Principle 1: Research into the social (innovation) potential of organizational life should begin with appreciation. This basic principle assumes that every social system “works” to some degree-that it is not in a complete state of entropy-and that a primary task of research is to discover, describe, and explain those social innovations, however small, which serve to give “life” to the system and activate members’ competencies and energies as more fully functioning participants in the formation and transformation of organizational realities. That is, the appreciative approach takes its inspiration from the current state of “what is” and seeks a comprehensive understanding of the factors and forces of organizing (ideological, techno-structural, cultural) that serve to heighten the total potential of an organization in ideal-type human and social terms.

 Principle 2: Research into the social potential of organizational life should be applicable. To be significant in a human sense, an applied science of administration should lead to the generation of theoretical knowledge that can be used, applied, and thereby validated in action. Thus, an applicable inquiry process is neither utopian in the sense of generating knowledge about “no place” (Sargent, 1982) nor should it be confined to academic circles and presented in ways that have little relevance to the everyday language and symbolism of those for whom the findings might be applicable.

 Principle 3: Research into the social potential of organizational life should be provocative. Here it is considered axiomatic that an organization is, in fact, an open-ended indeterminate system capable of (1) becoming more than it is at any given moment, and (2) learning how to actively take part in guiding its own evolution. Hence, appreciative knowledge of what is (in terms of “peak” social innovations in organizing) is suggestive of what might be and such knowledge can be used to generate images of realistic developmental opportunities that can be experimented with on a wider scale. In this sense, appreciative inquiry can be both pragmatic and visionary. It becomes provocative to the extent that the abstracted findings of a study take on normative value for members of an organization, and this can happen only through their own critical deliberation and choice (“We feel that this particular finding is [or not] important for us to envision as an ideal to be striving for in practice on a wider scale”). It is in this way then, that appreciative inquiry allows us to put intuitive, visionary logic on a firm empirical footing and to use systematic research to help the organization’s members shape the social world according to their own imaginative and moral purposes.

 Principle 4. Research into the social potential of organizational life should be collaborative. This overarching principle points to the assumed existence of an inseparable relationship between the process of inquiry and its content. A collaborative relationship between the researcher and members of an organization is, therefore, deemed essential on the basis of both epistemological (Susman & Evered, 1978) and practical/ethical grounds (Habermas, 1971; Argyris, 1970). Simply put, a unilateral approach to the study of social innovation (bringing something new into the social world) is a direct negation of the phenomenon itself. The spirit behind each of these four principles of appreciative inquiry is to be found in one of the most ancient archetypes or metaphorical symbols of hope and inspiration that humankind has ever known-the miracle and mystery of being.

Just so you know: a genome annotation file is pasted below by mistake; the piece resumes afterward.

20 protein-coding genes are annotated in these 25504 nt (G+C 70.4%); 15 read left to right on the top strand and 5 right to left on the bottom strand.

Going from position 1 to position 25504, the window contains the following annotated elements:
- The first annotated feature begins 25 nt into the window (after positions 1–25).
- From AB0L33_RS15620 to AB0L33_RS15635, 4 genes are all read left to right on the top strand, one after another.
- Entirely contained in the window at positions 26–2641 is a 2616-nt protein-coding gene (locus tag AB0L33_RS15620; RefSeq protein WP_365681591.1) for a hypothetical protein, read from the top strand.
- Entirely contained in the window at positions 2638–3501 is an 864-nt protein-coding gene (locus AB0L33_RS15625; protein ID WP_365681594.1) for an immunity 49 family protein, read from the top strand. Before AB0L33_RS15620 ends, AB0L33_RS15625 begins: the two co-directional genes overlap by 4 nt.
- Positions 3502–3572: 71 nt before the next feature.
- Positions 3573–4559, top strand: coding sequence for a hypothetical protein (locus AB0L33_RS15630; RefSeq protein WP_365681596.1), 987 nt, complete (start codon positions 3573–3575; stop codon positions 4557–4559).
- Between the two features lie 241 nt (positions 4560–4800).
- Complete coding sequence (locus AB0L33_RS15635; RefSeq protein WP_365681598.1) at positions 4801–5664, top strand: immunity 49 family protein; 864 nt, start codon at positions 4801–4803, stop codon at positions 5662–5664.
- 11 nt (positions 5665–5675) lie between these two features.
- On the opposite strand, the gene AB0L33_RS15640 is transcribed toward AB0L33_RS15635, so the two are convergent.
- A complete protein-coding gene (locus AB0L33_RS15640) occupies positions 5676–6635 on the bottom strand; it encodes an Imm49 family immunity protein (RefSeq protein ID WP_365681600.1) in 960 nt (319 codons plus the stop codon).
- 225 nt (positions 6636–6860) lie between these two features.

Additional Appreciative Inquiry Articles

This section features a handful of the classic and most provocative articles on AI.

Barrett, F. J., Cooperrider, D. L. (2001). Generative Metaphor Intervention: A New Approach for Working with Systems Divided by Conflict and Caught in Defensive Perception. Appreciative Inquiry: An Emerging Direction for Organization Development (First Edition ed.).

Bushe, G. (1999). Five theories of change embedded in appreciative inquiry. In Appreciative Inquiry: Rethinking human organization toward a positive theory of change.

Bushe, G. R. (1998). Appreciative inquiry with teams. Organization Development Journal Vol. 16. 41-50

Bushe, G. R. (1995). Advances in appreciative inquiry as an organization development intervention. Organization Development Journal Vol. 13. 14-22

Cooperrider, D., Srivastva, S. (2000). Appreciative Inquiry in Organizational Life. Appreciative Inquiry: Rethinking Human Organization Toward a Positive Theory of Change.

Cooperrider, D. L. (2000). Positive Image, Positive Action: The Affirmative Basis of Organizing. Appreciative Inquiry: Rethinking Human Organization Toward a Positive Theory of Change. 29 – 53

Cooperrider, D. L., Whitney, D. (1999). Collaborating for Change: Appreciative Inquiry. Berrett-Koehler Publishers.

Cooperrider, D. L. (1996). Resources for getting appreciative inquiry started: An example OD proposal. Organization Development Practitioner Vol. 28. 23-33

Cooperrider, D. L. (1996). The Child as Agent of Inquiry. Organizational Development Practitioner Vol. 28. 5-11

Cooperrider, D. L., Barrett, F., Srivastva, S. (1995). Social Construction and Appreciative Inquiry: A Journey in Organizational Theory. Ashgate Publishing: In- Management and Organization: Relational Alternatives to Individualism.

Gergen, K., Anderson, H., Hoffman, L. (1996). Is Diagnosis a Disaster?: A Constructionist Trialogue. Chapter draft for F. Kaslow (Ed.) Relational Diagnosis, Wiley, 1996.

Hammond, S. (1996). The thin book of appreciative inquiry. Thin Book Publishing.

Ludema, J. (2001). From Deficit Discourse to Vocabularies of Hope: The Power of Appreciation. Appreciative Inquiry: An Emerging Direction for Organization Development (First ed.).

Watkins, J. M., Cooperrider, D. L. (2000). Appreciative inquiry: A transformative paradigm. Journal of the Organization Development Network Vol. 32. 6-12

Whitney, D., Cooperrider, D. L. (2000). The appreciative inquiry summit: An emerging methodology for whole system positive change. Journal of the Organization Development Network Vol. 32. 13-26



About the Author

Susanne Biro is a coach to C-suite and executive level leaders. She is the founder of Inner Life Leadership, an app for business professionals who want to reach an unprecedented level of personal understanding and corresponding leadership (and life) success. Susanne is an author, executive development program designer, facilitator, Forbes & CEO Magazine contributing writer, and a TEDx and keynote speaker.

For over two decades, Susanne has worked internationally with senior-level leaders in some of the world’s best companies. Whether coaching one-on-one or authoring, designing, and delivering leadership programs, her passion is the same: to help leaders reach their next level.

Susanne can be reached at 604.864.5408 or via email at